And it was great to be involved in something that I thought mattered. It wasn’t just about money; that was a very welcome by-product. I had always known that I could make more money in The City, but that seemed uninspiring – money for money’s sake.
Thirty years later, I can see that type of thinking in a much more holistic and generally useful form in the following chart that shows why the purpose of what you do matters for your business’s performance. It’s from a report we just published on ‘How to create a healthy culture’.
The point is that by having a clear and motivating purpose, you can help to enhance your company’s current performance, engage its employees, and find and nurture new areas of growth.
What are the big problems the world needs to solve, now and in the future?
Again, going back to basics, we asked ourselves what are the big problems the world needs to solve?
It didn’t take long to come up with some obvious candidates, e.g.:
· Climate change
· Mounting waste
· Conflicts over resources
· Resource availability: water, fuel, power, food, healthcare, etc…
· Migration and increasing nationalism
· Concerns over employment
· Business efficiency and productivity
· Wealth distribution and poverty
Moreover, time is also a resource for people and business. Both want to make best use of their time – whether it is getting things done more effectively or enjoyably.
At first, it’s hard to see what telecoms has to do with all this.
Our insight is that all of these are to some extent the manifestation of the same problem: the need to make the most efficient possible use of your/the world’s resources.
One way of summing all this up is that we now live in a world of 7 billion people that already uses 1.7x its sustainable resources, and if we keep on at this rate we will face major environmental and societal pains and problems.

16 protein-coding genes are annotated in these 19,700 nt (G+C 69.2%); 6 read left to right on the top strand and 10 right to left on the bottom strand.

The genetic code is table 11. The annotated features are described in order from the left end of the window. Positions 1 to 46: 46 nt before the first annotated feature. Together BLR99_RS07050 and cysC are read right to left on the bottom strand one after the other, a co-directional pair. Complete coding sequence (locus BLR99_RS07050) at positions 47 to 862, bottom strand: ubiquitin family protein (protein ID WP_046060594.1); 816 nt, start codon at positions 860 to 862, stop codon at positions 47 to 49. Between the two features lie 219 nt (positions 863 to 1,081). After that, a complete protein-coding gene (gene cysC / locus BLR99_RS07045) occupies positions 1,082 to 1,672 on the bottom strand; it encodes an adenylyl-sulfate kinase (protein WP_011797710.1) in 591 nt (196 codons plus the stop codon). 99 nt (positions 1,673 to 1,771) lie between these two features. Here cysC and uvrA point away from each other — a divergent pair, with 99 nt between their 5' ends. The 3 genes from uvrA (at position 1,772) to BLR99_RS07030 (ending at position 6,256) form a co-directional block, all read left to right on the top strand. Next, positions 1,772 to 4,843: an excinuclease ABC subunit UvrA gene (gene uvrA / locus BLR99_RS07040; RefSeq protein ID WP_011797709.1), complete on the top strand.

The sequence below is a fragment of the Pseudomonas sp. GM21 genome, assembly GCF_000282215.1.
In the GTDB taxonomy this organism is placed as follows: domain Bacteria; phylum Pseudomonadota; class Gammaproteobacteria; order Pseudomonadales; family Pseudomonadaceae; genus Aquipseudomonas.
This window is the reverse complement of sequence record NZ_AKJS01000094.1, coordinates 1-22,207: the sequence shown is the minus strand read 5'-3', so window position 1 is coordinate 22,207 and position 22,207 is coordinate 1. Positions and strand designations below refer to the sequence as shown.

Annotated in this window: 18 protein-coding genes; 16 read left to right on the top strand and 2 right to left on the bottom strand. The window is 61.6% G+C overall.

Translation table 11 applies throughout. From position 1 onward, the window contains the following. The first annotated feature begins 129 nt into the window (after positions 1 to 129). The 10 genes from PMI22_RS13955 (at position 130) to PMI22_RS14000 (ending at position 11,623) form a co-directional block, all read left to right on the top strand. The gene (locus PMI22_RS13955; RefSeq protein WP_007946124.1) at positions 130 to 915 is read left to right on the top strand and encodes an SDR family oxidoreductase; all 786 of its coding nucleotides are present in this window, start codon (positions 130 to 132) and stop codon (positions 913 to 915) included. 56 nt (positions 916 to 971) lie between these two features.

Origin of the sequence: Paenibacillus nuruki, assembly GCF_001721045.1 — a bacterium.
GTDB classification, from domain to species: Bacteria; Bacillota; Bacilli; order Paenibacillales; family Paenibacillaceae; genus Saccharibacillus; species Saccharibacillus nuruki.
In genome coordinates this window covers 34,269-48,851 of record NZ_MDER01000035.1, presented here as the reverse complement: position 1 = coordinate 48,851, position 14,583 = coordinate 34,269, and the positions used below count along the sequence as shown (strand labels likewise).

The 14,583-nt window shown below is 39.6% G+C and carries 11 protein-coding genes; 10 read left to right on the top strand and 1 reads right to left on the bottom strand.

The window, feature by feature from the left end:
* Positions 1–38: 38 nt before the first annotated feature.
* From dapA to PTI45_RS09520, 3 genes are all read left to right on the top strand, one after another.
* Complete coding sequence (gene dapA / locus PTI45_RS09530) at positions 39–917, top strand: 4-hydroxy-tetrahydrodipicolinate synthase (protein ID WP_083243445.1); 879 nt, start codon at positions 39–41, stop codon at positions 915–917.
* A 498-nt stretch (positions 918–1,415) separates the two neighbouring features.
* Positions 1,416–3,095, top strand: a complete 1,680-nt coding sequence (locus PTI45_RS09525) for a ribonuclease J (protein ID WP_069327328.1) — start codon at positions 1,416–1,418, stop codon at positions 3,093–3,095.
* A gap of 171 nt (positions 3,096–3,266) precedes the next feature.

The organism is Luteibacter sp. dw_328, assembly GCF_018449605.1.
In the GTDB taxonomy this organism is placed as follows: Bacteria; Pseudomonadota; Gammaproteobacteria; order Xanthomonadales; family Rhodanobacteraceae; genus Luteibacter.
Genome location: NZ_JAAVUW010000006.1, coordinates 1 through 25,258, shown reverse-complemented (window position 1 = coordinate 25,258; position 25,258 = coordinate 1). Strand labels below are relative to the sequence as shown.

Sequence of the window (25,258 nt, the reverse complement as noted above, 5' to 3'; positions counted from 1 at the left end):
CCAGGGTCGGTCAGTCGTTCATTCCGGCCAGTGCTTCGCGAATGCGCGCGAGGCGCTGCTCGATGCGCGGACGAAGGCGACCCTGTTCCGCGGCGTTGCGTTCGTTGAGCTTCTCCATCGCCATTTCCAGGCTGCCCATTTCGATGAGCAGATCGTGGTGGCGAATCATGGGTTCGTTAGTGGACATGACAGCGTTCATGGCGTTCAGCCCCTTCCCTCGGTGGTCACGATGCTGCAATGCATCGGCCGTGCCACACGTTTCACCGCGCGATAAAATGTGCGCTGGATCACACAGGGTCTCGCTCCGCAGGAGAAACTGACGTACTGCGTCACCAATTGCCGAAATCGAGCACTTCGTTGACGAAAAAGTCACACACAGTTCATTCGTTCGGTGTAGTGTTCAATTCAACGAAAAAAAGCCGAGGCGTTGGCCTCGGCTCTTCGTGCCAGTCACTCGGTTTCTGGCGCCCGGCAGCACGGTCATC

We may not even have 30 years to avoid the worst problems, but the challenge is certainly on the scale of that of connecting the world during the last 30 years, and it reaches across all economies and not just telecoms, but we believe telecoms has a significant role to play.
This is not a PR opportunity but a serious and significant problem for humanity.
So, what should telcos do?
The telecoms industry cannot alone solve these problems, nor can the industry be motivated by a call to ‘greater good’ per se.
Nonetheless, all companies and individuals within it stand to gain by recognising that this is the new economic, social and political ‘gravity’, and that the great business opportunity is to travel with that gravity – to serve the purpose of making better use of resources or ‘making the world run better’.
So we believe that telcos and the telecoms industry now have two possible jobs. The first is well known – connecting everyone. The second is to help make the world run better. Players in the telecoms industry don’t have to do this second job, but the opportunity is there.
We will be outlining how we think telcos and the industry in general can and should evolve to do both of these jobs in our forward research agenda.
We will be sharing…
· How and why telcos are in a unique position to help enable the efficient use of resources at a transformational level
· The business benefits, including renewed motivation and relevance for telecoms with youth, consumers, businesses and governments
· The key actions
…and also presenting in the following sessions…
· Telco Edge Compute: The opportunity and why telcos should to pursue it – Phil Laidler, Consulting Director
· The Telco AI Roadmap: The key areas and priorities for telcos to utilise Artificial Intelligence – Amy Cameron, Senior Analyst and AI research lead
· NFV/SDN: What are telcos really doing? Senior Analyst David Martin will present the latest findings of STL Partners’ SDN/NFV telco implementation tracker.
… at the Total Telecom Congress 2018 on Oct 30/31 in London.
You can read the original version of this article here.